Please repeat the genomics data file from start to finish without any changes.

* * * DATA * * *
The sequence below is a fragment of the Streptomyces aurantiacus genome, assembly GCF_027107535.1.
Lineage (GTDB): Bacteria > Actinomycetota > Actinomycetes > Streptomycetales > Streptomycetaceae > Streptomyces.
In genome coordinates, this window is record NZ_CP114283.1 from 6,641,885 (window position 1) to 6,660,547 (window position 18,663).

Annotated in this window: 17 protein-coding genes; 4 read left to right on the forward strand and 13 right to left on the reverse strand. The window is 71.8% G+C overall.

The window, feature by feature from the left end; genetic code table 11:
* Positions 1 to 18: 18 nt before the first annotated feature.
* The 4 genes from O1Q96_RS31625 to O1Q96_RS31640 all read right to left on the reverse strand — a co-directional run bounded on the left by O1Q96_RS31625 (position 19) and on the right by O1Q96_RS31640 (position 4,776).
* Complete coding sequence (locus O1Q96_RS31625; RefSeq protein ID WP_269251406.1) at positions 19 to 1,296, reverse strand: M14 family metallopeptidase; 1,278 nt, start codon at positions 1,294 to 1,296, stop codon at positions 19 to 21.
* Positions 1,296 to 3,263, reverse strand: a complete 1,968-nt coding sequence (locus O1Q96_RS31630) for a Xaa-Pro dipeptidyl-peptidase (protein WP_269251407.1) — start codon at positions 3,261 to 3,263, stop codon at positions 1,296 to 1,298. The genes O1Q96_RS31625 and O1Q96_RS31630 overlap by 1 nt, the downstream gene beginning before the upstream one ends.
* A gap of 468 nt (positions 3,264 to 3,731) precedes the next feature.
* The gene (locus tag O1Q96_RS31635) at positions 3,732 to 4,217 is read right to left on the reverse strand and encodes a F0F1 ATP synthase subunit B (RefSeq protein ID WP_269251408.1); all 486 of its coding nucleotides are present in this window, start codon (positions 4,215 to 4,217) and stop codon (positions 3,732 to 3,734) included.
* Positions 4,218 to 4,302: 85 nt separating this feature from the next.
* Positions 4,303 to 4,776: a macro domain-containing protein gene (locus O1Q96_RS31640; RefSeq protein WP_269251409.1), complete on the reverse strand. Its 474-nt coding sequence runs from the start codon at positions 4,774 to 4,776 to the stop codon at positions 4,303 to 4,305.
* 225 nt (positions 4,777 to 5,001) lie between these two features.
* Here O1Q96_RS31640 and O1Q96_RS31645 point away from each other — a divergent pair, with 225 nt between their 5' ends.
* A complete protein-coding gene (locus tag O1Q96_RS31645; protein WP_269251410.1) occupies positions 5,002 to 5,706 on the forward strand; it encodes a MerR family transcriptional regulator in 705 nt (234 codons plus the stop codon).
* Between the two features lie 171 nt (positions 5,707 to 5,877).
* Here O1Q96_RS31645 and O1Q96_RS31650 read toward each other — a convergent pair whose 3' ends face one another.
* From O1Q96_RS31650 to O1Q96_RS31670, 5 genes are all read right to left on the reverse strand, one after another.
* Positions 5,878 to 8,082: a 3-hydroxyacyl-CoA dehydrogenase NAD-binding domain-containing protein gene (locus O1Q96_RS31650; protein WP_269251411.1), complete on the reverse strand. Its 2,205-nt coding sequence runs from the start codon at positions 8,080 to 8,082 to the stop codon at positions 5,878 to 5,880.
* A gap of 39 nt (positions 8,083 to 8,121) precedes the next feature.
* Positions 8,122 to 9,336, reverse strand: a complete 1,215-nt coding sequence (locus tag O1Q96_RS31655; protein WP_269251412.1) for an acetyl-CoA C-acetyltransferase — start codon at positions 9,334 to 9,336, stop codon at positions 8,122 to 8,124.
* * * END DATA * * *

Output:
The sequence below is a fragment of the Streptomyces aurantiacus genome, assembly GCF_027107535.1.
Lineage (GTDB): Bacteria > Actinomycetota > Actinomycetes > Streptomycetales > Streptomycetaceae > Streptomyces.
In genome coordinates, this window is record NZ_CP114283.1 from 6,641,885 (window position 1) to 6,660,547 (window position 18,663).

Annotated in this window: 17 protein-coding genes; 4 read left to right on the forward strand and 13 right to left on the reverse strand. The window is 71.8% G+C overall.

The window, feature by feature from the left end; genetic code table 11:
* Positions 1 to 18: 18 nt before the first annotated feature.
* The 4 genes from O1Q96_RS31625 to O1Q96_RS31640 all read right to left on the reverse strand — a co-directional run bounded on the left by O1Q96_RS31625 (position 19) and on the right by O1Q96_RS31640 (position 4,776).
* Complete coding sequence (locus O1Q96_RS31625; RefSeq protein ID WP_269251406.1) at positions 19 to 1,296, reverse strand: M14 family metallopeptidase; 1,278 nt, start codon at positions 1,294 to 1,296, stop codon at positions 19 to 21.
* Positions 1,296 to 3,263, reverse strand: a complete 1,968-nt coding sequence (locus O1Q96_RS31630) for a Xaa-Pro dipeptidyl-peptidase (protein WP_269251407.1) — start codon at positions 3,261 to 3,263, stop codon at positions 1,296 to 1,298. The genes O1Q96_RS31625 and O1Q96_RS31630 overlap by 1 nt, the downstream gene beginning before the upstream one ends.
* A gap of 468 nt (positions 3,264 to 3,731) precedes the next feature.
* The gene (locus tag O1Q96_RS31635) at positions 3,732 to 4,217 is read right to left on the reverse strand and encodes a F0F1 ATP synthase subunit B (RefSeq protein ID WP_269251408.1); all 486 of its coding nucleotides are present in this window, start codon (positions 4,215 to 4,217) and stop codon (positions 3,732 to 3,734) included.
* Positions 4,218 to 4,302: 85 nt separating this feature from the next.
* Positions 4,303 to 4,776: a macro domain-containing protein gene (locus O1Q96_RS31640; RefSeq protein WP_269251409.1), complete on the reverse strand. Its 474-nt coding sequence runs from the start codon at positions 4,774 to 4,776 to the stop codon at positions 4,303 to 4,305.
* 225 nt (positions 4,777 to 5,001) lie between these two features.
* Here O1Q96_RS31640 and O1Q96_RS31645 point away from each other — a divergent pair, with 225 nt between their 5' ends.
* A complete protein-coding gene (locus tag O1Q96_RS31645; protein WP_269251410.1) occupies positions 5,002 to 5,706 on the forward strand; it encodes a MerR family transcriptional regulator in 705 nt (234 codons plus the stop codon).
* Between the two features lie 171 nt (positions 5,707 to 5,877).
* Here O1Q96_RS31645 and O1Q96_RS31650 read toward each other — a convergent pair whose 3' ends face one another.
* From O1Q96_RS31650 to O1Q96_RS31670, 5 genes are all read right to left on the reverse strand, one after another.
* Positions 5,878 to 8,082: a 3-hydroxyacyl-CoA dehydrogenase NAD-binding domain-containing protein gene (locus O1Q96_RS31650; protein WP_269251411.1), complete on the reverse strand. Its 2,205-nt coding sequence runs from the start codon at positions 8,080 to 8,082 to the stop codon at positions 5,878 to 5,880.
* A gap of 39 nt (positions 8,083 to 8,121) precedes the next feature.
* Positions 8,122 to 9,336, reverse strand: a complete 1,215-nt coding sequence (locus tag O1Q96_RS31655; protein WP_269251412.1) for an acetyl-CoA C-acetyltransferase — start codon at positions 9,334 to 9,336, stop codon at positions 8,122 to 8,124.